Arriving in early March 1741, Vernon's efforts to take the city were plagued by a lack of supplies, personal rivalries, and rampaging disease. Endeavoring to defeat the Spanish, Vernon was forced to withdraw after sixty-seven days which saw around a third of his force lost to enemy fire and disease. News of the defeat ultimately led to Walpole leaving office and being replaced by Lord Wilmington. More interested in pursuing campaigns in the Mediterranean, Wilmington began to wind down operations in the Americas.Repulsed at Cartagena, Vernon attempted to take Santiago de Cuba, but was forced to abandon the operation when he met heavier than anticipated opposition. In the Mediterranean, Vice Admiral Nicholas Haddock worked to blockade the Spanish coast and though he took several valuable prizes, was unable to bring the Spanish fleet to action. British pride at sea was also marred by the damage inflicted by Spanish privateers which attacked unescorted merchantmen around the Atlantic.In Georgia, Oglethorpe remained in command of the colony's military forces despite his earlier failure at St. Augustine. In the summer of 1742, Governor Manuel de Montiano of Florida advanced north and landed on St. Simons Island. Moving to meet this threat, Oglethorpe's forces won the Battles of Bloody Marsh and Gully Hole Creek which compelled Montiano to retreat back to Florida.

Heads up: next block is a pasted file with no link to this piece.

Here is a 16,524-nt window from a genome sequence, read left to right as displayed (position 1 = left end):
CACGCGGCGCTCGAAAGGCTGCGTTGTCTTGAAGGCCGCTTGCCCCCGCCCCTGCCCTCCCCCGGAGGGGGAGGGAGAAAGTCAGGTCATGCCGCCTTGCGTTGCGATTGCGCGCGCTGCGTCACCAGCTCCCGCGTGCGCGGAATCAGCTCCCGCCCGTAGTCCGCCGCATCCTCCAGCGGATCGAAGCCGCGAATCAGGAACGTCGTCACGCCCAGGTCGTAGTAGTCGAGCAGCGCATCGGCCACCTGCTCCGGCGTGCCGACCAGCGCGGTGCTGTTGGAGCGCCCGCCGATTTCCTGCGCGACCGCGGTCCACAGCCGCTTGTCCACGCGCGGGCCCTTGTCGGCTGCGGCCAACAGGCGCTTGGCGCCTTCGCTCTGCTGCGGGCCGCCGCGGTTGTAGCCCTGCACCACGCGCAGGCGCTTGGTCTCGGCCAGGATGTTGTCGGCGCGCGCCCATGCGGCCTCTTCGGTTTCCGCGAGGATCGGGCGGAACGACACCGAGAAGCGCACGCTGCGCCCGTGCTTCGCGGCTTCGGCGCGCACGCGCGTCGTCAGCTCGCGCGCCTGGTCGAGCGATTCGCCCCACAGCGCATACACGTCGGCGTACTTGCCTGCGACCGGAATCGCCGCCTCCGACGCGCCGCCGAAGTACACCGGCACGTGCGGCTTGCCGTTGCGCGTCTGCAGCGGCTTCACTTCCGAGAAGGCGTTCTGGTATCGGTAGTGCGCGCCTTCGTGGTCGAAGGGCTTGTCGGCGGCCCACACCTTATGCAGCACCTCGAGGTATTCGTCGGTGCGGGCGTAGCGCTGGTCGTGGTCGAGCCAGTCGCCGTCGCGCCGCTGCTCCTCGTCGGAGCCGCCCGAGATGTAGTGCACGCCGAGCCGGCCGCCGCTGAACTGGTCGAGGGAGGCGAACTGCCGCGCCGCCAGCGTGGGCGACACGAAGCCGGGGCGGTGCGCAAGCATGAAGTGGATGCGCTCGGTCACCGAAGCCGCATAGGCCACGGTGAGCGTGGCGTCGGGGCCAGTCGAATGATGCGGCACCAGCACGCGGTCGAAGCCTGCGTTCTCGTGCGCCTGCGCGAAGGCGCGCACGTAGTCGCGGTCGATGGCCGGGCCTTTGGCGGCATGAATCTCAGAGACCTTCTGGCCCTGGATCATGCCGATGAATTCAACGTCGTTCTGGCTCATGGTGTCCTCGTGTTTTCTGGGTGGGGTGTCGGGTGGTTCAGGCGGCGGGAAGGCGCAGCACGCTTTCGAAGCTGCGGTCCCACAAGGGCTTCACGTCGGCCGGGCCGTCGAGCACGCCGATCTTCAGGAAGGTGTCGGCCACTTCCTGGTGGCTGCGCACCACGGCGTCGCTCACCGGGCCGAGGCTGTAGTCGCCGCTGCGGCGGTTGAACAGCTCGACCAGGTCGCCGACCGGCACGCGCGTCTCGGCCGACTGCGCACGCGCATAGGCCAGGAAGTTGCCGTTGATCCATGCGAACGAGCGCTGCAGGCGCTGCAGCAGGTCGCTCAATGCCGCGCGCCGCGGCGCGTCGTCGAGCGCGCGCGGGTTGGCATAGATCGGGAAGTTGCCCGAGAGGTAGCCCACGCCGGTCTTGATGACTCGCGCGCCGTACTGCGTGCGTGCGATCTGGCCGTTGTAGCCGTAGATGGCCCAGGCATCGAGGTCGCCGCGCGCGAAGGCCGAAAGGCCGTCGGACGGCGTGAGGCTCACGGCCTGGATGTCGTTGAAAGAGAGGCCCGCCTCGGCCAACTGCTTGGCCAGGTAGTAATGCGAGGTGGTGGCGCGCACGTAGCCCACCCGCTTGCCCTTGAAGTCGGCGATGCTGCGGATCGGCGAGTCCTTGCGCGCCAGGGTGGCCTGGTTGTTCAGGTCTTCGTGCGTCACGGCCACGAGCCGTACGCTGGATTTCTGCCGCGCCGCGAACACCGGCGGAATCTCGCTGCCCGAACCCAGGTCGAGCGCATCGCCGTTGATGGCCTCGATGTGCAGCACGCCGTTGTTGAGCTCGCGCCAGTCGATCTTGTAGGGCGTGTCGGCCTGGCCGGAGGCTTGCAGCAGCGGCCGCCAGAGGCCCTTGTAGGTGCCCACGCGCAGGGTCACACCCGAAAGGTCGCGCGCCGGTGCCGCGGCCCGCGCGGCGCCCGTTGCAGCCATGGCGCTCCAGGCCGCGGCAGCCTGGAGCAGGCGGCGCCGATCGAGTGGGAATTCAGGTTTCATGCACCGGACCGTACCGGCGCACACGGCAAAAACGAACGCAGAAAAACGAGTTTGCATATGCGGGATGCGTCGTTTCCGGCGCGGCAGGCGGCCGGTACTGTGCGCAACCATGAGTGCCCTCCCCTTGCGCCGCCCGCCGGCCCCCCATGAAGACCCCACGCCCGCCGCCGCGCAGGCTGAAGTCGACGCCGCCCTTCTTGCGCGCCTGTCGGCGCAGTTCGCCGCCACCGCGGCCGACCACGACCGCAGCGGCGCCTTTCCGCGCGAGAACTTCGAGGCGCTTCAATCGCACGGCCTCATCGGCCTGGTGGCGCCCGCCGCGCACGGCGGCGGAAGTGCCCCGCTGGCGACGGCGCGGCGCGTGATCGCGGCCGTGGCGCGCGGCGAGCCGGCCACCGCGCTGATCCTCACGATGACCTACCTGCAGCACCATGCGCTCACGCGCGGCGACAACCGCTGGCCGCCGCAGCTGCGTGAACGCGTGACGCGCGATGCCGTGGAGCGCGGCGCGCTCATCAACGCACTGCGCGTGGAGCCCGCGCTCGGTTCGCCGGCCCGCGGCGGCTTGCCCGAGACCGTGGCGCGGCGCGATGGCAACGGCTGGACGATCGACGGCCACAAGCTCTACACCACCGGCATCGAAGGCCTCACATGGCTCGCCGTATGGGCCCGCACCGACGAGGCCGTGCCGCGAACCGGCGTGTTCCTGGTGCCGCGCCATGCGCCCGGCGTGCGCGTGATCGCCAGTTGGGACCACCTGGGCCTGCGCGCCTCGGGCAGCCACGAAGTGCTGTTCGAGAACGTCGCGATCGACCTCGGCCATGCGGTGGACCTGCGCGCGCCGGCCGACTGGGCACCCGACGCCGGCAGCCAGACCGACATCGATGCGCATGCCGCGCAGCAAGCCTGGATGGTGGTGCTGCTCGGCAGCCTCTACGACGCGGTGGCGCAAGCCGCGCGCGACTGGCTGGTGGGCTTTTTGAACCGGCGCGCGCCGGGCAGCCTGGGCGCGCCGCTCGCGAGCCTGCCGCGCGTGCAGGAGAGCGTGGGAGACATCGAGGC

Absorption into the War of the Austrian Succession:
While Britain and Spain were engaged in the War of Jenkins' Ear, the War of the Austrian Succession had broken out in Europe. Soon drawn into the larger conflict, the war between Britain and Spain was subsumed by mid-1742. While the bulk of the fighting occurred in Europe, the French fortress at Louisbourg, Nova Scotia was captured by New England colonists in 1745 .